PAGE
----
Articles and Applications
Talk of a helium crisis following the shortage of 2012/13 appears to have subsided thanks to increased worldwide production, with labs now readily able to obtain helium. Here we look at what has happened over the last 2 years since the global helium shortage was the hot topic in GC, where do we currently stand and what is the outlook in the short term?
Results are used in court to provide quantitive levels of BAC, which makes it one of the most commonly practised analyses in forensic laboratories. The large number of samples and requirement for speed of sample processing mean that analysis needs to be conducted quickly, whilst giving reliable and accurate results.
Changing carrier gas from helium to hydrogen does not always present an opportunity for faster sample analysis. Method revalidation can be simplified by keeping the new method as close to the old method as possible, which will limit changes to sample selectivity and resolution whilst maintaining the retention times of analytes.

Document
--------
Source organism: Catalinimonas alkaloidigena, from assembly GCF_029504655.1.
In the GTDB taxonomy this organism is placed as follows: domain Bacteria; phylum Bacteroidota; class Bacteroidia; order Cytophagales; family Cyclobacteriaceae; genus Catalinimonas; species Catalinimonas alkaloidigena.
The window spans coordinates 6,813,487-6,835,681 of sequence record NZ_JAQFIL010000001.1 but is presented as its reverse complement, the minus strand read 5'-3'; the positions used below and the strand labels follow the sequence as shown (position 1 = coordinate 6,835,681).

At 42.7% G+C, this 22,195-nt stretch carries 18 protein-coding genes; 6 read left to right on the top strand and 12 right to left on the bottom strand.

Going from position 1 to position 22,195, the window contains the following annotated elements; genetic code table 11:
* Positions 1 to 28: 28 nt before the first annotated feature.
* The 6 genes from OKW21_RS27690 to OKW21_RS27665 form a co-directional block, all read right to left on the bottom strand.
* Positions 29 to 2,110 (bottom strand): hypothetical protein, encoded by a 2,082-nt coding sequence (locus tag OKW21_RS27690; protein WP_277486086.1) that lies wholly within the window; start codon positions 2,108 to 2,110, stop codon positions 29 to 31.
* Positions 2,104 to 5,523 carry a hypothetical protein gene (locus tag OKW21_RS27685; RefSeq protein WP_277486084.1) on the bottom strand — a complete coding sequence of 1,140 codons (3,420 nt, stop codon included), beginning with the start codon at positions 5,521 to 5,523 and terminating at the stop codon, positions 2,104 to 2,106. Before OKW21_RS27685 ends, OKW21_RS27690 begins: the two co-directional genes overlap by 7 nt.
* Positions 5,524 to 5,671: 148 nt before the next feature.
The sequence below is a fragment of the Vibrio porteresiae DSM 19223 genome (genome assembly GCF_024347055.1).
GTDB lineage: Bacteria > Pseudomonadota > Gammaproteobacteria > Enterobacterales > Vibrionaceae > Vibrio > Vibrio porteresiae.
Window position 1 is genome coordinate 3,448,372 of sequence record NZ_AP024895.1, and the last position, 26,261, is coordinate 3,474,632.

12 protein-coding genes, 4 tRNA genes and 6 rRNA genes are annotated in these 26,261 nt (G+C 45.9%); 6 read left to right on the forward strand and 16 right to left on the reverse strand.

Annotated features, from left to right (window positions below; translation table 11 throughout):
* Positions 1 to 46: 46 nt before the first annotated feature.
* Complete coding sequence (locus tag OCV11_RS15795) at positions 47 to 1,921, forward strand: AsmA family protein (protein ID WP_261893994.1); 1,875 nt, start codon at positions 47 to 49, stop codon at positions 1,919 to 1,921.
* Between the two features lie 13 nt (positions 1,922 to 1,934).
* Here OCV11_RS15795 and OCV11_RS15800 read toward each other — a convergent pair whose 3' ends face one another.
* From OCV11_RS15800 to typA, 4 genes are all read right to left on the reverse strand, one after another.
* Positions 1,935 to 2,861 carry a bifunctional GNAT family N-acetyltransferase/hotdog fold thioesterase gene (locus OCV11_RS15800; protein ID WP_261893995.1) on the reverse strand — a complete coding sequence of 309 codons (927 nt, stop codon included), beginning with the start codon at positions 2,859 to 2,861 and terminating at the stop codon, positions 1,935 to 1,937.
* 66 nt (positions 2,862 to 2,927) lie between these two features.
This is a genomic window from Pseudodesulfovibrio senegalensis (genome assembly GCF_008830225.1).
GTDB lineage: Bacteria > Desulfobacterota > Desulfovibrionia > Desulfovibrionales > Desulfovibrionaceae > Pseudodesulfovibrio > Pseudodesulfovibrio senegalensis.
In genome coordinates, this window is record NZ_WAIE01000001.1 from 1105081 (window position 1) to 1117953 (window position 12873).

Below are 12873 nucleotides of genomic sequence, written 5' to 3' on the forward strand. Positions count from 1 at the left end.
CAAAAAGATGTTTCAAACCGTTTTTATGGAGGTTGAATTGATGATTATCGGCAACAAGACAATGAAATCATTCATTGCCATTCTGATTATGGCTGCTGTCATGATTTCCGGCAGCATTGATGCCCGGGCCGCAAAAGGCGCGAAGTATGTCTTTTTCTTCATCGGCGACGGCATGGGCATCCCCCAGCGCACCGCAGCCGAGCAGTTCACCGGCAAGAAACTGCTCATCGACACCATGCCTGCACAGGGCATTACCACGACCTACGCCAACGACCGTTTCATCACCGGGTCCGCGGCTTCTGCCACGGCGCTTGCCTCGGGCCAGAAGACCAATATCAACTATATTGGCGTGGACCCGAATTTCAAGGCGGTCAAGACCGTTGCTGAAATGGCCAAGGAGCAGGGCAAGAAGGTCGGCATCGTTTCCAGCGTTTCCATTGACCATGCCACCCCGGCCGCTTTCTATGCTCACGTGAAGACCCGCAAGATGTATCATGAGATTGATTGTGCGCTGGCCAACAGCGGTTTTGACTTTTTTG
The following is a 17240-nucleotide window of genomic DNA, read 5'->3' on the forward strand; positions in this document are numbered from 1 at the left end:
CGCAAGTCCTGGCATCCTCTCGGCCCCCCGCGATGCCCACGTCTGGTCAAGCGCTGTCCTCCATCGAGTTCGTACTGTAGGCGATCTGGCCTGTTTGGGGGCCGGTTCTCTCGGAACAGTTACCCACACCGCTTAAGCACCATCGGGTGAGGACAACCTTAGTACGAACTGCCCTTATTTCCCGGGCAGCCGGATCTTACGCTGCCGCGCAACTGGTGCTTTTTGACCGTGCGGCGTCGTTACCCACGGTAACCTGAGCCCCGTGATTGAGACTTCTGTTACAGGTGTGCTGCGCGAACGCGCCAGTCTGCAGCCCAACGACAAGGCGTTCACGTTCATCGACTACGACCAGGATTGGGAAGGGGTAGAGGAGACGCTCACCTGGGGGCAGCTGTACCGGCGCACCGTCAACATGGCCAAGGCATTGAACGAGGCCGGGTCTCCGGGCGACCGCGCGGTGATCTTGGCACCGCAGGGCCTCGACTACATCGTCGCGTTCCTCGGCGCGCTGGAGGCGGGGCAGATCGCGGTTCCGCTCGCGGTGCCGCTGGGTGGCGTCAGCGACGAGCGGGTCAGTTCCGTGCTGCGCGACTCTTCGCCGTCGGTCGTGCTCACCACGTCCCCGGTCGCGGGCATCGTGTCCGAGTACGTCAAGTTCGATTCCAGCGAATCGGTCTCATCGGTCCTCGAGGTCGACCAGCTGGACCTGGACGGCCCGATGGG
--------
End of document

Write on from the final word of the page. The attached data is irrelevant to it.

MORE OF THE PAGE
Although there is now less concern about its availability, the price of helium is set to continue to increase meaning that cost-effective alternatives are still attractive to analytical labs.
Summary Labs worldwide have recently found that helium has been in short supply, leaving a number of labs without carrier gas. Added to this, helium prices have doubled over the past 10 years causing a number of labs to look into alternative carrier gases for GC, such as nitrogen and hydrogen. As well as lower price and unlimited availability, hydrogen has a number of potential advantages over helium, including potential for faster throughput, improved chromatography and better sample resolution.